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See also: pæne





Possibly from the same root as patior (to suffer); this may be Proto-Indo-European *peh₂-(i)- (to hurt), but its standard reconstruction as *peh₁-(i)- (or *peh₁y-[1]) creates phonetic problems for the Latin.[2] So, the etymology is unresolved.

The original meaning was likely “lacking, missing” (> “falling short”), as preserved in the related words paeniteō (to cause dissatisfaction/regret) and paenūria (shortage).[2]





paene (not comparable)

  1. almost, nearly
    Synonyms: prope, fermē, ferē, iū̆xtā
  2. (with negative) scarcely, hardly, barely (ex: paene incredibilia)

Derived terms



  • >? Aromanian: pãnã, pãn
  • >? Romanian: până
  • English: pene-


  1. ^ Rix, Helmut, editor (2001), “*peh₁i̯-”, in Lexikon der indogermanischen Verben [Lexicon of Indo-European Verbs] (in German), 2nd edition, Wiesbaden: Dr. Ludwig Reichert Verlag, →ISBN, pages 459–460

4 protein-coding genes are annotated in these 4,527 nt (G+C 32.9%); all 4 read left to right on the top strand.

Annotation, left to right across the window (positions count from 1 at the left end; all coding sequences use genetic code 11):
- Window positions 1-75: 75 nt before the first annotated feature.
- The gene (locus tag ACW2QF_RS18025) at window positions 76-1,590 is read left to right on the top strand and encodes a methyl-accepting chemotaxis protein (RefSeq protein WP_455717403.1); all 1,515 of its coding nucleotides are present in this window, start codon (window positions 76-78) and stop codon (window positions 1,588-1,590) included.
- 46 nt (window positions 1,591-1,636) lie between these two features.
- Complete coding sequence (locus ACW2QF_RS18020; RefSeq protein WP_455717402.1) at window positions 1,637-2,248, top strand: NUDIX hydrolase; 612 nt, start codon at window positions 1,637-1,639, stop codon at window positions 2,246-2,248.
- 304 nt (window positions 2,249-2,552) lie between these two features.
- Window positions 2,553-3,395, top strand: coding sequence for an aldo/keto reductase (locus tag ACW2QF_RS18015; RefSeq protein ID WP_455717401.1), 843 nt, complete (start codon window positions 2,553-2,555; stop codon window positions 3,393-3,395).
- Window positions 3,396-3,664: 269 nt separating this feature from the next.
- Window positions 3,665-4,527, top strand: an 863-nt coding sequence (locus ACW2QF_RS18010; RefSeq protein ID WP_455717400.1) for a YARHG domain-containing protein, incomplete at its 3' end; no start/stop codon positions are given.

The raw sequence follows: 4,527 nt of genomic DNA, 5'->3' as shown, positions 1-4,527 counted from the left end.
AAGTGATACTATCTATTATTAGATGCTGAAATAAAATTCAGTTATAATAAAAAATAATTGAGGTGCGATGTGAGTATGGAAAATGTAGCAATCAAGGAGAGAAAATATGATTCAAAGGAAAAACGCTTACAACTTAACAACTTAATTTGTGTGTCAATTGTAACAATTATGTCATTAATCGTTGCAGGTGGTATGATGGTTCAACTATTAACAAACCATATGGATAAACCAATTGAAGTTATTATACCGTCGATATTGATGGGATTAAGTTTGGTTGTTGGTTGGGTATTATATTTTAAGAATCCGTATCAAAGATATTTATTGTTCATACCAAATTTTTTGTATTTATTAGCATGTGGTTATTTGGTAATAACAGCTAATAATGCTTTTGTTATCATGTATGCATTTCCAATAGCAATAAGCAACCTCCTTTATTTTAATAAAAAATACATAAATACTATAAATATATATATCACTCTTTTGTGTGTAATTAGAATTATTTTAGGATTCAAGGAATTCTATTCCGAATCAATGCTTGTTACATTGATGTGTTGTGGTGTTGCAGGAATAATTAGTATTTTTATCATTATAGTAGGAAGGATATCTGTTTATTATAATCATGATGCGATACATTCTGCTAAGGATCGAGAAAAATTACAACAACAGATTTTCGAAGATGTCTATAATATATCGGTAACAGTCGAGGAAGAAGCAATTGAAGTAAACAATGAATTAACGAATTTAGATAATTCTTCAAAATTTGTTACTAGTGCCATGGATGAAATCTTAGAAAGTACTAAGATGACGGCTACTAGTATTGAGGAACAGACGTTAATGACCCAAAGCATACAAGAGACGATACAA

2. 2.0 2.1 De Vaan, Michiel (2008) “paene”, in Etymological Dictionary of Latin and the other Italic Languages (Leiden Indo-European Etymological Dictionary Series; 7), Leiden, Boston: Brill, →ISBN, page 439
  • paene”, in Charlton T. Lewis and Charles Short (1879) A Latin Dictionary, Oxford: Clarendon Press
  • paene”, in Charlton T. Lewis (1891) An Elementary Latin Dictionary, New York: Harper & Brothers
  • paene in Gaffiot, Félix (1934) Dictionnaire illustré latin-français, Hachette.
  • Carl Meißner, Henry William Auden (1894) Latin Phrase-Book[1], London: Macmillan and Co.
    • graphic depiction: rerum sub aspectum paene subiectio (De Or. 3. 53. 202)
    • to almost lose one's reason from excess of joy: nimio gaudio paene desipere
  • paene in Ramminger, Johann (2016 July 16 (last accessed)) Neulateinische Wortliste: Ein Wörterbuch des Lateinischen von Petrarca bis 1700[2], pre-publication website, 2005-2016
  • Julius Pokorny (1959), Indogermanisches etymologisches Wörterbuch, in 3 vols, Bern, München: Francke Verlag